“Excuse me, sir. Is the chicken under the warming light labeled ‘hot’ because it’s spicy?”
“Nooo. It means it’s not cold.”
Pardon me, Mr. Crankypants Grocer. I’m pleased I’ve given you something benign to go home and complain about to your family. How silly of me to ask you a question while you put my sides in containers instead of running to the refrigerated shelves to see if the chicken there was labeled ‘cold’ for us clueless shoppers.
While the tv stays off during the day, evenings used to be for watching shows and movies. After more than a decade of this routine, the husband has become unable to waste time on television. As he sits at his computer every night, I realized that there are zero shows I watch without him. Every show I watch is one of “our” shows. Last year, the girl teen told me about “The Good Place” and I only made it two episodes before it became something I needed to watch with the husband. It’s too good to not share. After more than a year of waaaaiting for him to watch tv with me every evening, I’m trying to develop new evening habits.
I read in the carpool line at school. I read when I’m stuck in the car for an hour or two at a child’s activity because it would be a waste of fuel to drive home and back. I read to relax. I read to reward myself. I read because it makes me happy. I’m going to end up having read about 70 books by the end of 2017. If I spent my evenings reading instead of pouting while falling down rabbit holes on the Internet, maybe I could have a 100 book year. It would certainly be an excuse to read more and feel slightly less guilty about the selfishness of reading.
If I stick to older books and series, I think I can do this inexpensively by treating McKay’s as book rental instead of store. The books I long ago pre-ordered with 2018 release dates shouldn’t count in the expense of this bit of foolishness. Right? I might have to wander back into the mystery genre that I read decades ago to find enough books I want to take up space in my head. Not too many though. In fantasy and urban fantasy, after you see where everything is headed, it’s still fun to see how the author gets you there. When you reach that much anticipated point in the story, you cheer while reading. With mysteries, you get frustrated at the characters refusing to figure out what you realized chapters ago. By the time they do, you’re convinced they’re morons. I digress.
I googled the idea of reading 100 books in a year and people weren’t very enthusiastic about it. One of the complaints is that you’re too focused on the number of books to enjoy the books. I’ve readjusted my GoodReads goal a dozen times this year trying to avoid reaching it too soon and I’ve loved almost every single book that I’ve read. So, maybe this is something worth doing to amuse myself. Or not. I still haven’t decided.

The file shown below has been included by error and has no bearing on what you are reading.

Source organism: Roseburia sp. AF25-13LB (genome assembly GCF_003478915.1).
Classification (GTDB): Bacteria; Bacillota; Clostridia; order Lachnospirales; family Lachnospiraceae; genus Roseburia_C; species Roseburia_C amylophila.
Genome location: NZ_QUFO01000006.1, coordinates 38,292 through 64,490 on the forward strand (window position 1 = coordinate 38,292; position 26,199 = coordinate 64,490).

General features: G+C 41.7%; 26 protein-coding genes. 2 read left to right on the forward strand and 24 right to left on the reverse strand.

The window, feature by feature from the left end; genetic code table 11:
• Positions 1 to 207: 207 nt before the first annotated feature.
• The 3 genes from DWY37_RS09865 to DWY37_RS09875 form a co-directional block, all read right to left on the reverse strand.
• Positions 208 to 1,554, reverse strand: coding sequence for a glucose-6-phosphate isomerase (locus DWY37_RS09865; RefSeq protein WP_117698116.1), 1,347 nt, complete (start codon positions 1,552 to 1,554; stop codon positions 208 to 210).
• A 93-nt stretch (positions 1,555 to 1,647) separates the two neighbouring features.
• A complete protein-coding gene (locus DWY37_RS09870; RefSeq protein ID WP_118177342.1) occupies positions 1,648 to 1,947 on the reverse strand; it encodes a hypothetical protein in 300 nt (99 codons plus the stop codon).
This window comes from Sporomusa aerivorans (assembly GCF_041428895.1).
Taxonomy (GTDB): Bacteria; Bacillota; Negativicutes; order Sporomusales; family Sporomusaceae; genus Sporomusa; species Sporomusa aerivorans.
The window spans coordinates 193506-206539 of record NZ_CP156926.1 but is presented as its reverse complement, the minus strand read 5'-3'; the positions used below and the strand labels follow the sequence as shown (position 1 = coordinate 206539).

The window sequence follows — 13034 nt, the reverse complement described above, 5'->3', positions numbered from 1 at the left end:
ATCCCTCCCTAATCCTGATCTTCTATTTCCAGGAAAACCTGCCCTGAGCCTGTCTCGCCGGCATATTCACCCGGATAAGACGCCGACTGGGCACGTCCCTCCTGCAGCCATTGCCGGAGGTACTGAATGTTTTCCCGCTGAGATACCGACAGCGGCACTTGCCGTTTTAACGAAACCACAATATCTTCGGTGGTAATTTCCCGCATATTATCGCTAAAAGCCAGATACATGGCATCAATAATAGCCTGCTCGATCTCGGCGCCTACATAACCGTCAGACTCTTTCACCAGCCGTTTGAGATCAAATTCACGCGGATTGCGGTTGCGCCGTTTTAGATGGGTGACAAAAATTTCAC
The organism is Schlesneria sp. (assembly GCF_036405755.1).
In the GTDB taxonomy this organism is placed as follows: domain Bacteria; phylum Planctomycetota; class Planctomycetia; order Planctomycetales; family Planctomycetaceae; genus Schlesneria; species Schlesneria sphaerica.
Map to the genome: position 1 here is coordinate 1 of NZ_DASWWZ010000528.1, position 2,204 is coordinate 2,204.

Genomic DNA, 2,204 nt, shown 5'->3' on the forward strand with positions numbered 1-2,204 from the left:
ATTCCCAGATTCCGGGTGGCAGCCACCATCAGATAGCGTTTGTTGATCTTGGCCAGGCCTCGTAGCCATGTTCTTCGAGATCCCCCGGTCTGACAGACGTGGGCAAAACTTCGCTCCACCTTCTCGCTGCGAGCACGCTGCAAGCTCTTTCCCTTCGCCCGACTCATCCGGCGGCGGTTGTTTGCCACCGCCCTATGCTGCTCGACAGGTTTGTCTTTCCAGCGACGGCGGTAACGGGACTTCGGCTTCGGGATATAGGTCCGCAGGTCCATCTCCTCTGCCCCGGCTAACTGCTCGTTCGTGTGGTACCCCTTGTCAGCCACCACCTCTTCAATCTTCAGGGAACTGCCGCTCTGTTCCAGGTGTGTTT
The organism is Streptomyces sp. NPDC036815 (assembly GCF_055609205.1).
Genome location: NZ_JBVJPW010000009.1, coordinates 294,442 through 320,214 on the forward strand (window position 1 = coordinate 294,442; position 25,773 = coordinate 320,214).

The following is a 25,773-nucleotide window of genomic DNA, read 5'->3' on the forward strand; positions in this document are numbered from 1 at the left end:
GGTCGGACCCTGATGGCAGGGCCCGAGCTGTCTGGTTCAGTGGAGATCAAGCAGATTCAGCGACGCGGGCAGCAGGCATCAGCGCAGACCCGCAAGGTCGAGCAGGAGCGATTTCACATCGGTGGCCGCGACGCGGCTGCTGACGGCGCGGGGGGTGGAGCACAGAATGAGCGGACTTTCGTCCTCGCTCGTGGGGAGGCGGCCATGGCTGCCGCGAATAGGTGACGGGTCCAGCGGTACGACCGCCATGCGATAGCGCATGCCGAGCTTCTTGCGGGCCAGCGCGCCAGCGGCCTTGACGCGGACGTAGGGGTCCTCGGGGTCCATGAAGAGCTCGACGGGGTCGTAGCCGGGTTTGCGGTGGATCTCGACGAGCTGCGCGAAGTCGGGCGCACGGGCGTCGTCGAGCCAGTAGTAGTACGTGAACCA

I tried to write something about today’s mass murder in a Texas church, but it was far too long for the attention span of a blog reader. The fact that I’m an anecdotalist makes that statement depressing. My immediate reaction to the violence being concern for the people I know IRL who will now have their personal experience of a gunman in their church replaying in their heads is the saddest thing of all. It’s not social media that makes these events seem more frequent and closer to home. It is not happening to someone else. This is happening to us. Our families, friends and neighbors are physically and mentally scarred by gun violence.
I can’t remember the last time I ate an apple pie or picked up a baseball. I know there was gun violence and death today. I know there will be gun violence in America tomorrow. Guns are the American pastime.
I’m so old, I still think November is NaBloPoMo.
Our power used to go out frequently. Sometimes we’d hear the transformer blow. Sometimes we’d see the lines on the road. Other times, it just popped on and off for several days in a row. I don’t know if the utility companies have better maintenance routines to prevent the failures or if it’s just been a good long spell of luck, but I can’t remember the last time we had a power failure until it happened last week.
When I heard a muffled boom not dissimilar to a single firecracker in a mailbox, I was home alone. It was a crisp, clear night and the windows were open. I was sitting in a chair with a book, waiting for the rest of the family to straggle in from their various activities. One boom and I was sitting in darkness experiencing the temporary shock of silence when all the humming appliances and electronics ceased their background noise.
Unlike when the power outages were frequent and we kept emergency lights plugged in to activate at the loss of electricity, I couldn’t think of the location of a single flashlight. There are large oil lamps atop the kitchen cabinets, but glass and flammable liquid aren’t really something you want to blindly fumble to find. I grabbed the only thing I could easily access in darkness, the grill lighter. I carried it like a wheezy torch and descended to our windowless basement to find my cell phone. I texted the husband until he returned home with one of the children. For the rest of the evening, we did what we did when the electricity went out regularly and social media was fun instead of depressing, we facebooked sarcasm.